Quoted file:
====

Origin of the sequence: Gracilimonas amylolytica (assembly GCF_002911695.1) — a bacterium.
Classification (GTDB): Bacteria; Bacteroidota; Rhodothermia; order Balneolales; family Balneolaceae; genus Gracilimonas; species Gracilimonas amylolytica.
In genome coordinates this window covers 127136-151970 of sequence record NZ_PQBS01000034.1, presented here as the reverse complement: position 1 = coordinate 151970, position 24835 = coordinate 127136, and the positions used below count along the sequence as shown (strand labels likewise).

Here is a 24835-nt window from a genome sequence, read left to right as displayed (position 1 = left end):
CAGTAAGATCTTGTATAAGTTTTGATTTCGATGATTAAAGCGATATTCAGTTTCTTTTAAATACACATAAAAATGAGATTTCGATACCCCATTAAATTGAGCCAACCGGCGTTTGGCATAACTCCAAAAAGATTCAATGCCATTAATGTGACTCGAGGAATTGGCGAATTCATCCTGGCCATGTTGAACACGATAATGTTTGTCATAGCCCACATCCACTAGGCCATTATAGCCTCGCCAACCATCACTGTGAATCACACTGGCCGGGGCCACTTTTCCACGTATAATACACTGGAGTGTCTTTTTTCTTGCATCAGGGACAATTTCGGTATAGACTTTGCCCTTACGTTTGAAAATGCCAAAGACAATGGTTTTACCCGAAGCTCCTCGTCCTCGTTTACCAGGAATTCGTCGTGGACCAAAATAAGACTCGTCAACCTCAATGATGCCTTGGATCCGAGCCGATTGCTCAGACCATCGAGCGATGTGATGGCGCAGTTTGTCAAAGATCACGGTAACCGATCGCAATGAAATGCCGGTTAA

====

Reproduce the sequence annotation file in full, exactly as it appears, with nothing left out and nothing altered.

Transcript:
Origin of the sequence: Gracilimonas amylolytica (assembly GCF_002911695.1) — a bacterium.
Classification (GTDB): Bacteria; Bacteroidota; Rhodothermia; order Balneolales; family Balneolaceae; genus Gracilimonas; species Gracilimonas amylolytica.
In genome coordinates this window covers 127136-151970 of sequence record NZ_PQBS01000034.1, presented here as the reverse complement: position 1 = coordinate 151970, position 24835 = coordinate 127136, and the positions used below count along the sequence as shown (strand labels likewise).

Here is a 24835-nt window from a genome sequence, read left to right as displayed (position 1 = left end):
CAGTAAGATCTTGTATAAGTTTTGATTTCGATGATTAAAGCGATATTCAGTTTCTTTTAAATACACATAAAAATGAGATTTCGATACCCCATTAAATTGAGCCAACCGGCGTTTGGCATAACTCCAAAAAGATTCAATGCCATTAATGTGACTCGAGGAATTGGCGAATTCATCCTGGCCATGTTGAACACGATAATGTTTGTCATAGCCCACATCCACTAGGCCATTATAGCCTCGCCAACCATCACTGTGAATCACACTGGCCGGGGCCACTTTTCCACGTATAATACACTGGAGTGTCTTTTTTCTTGCATCAGGGACAATTTCGGTATAGACTTTGCCCTTACGTTTGAAAATGCCAAAGACAATGGTTTTACCCGAAGCTCCTCGTCCTCGTTTACCAGGAATTCGTCGTGGACCAAAATAAGACTCGTCAACCTCAATGATGCCTTGGATCCGAGCCGATTGCTCAGACCATCGAGCGATGTGATGGCGCAGTTTGTCAAAGATCACGGTAACCGATCGCAATGAAATGCCGGTTAA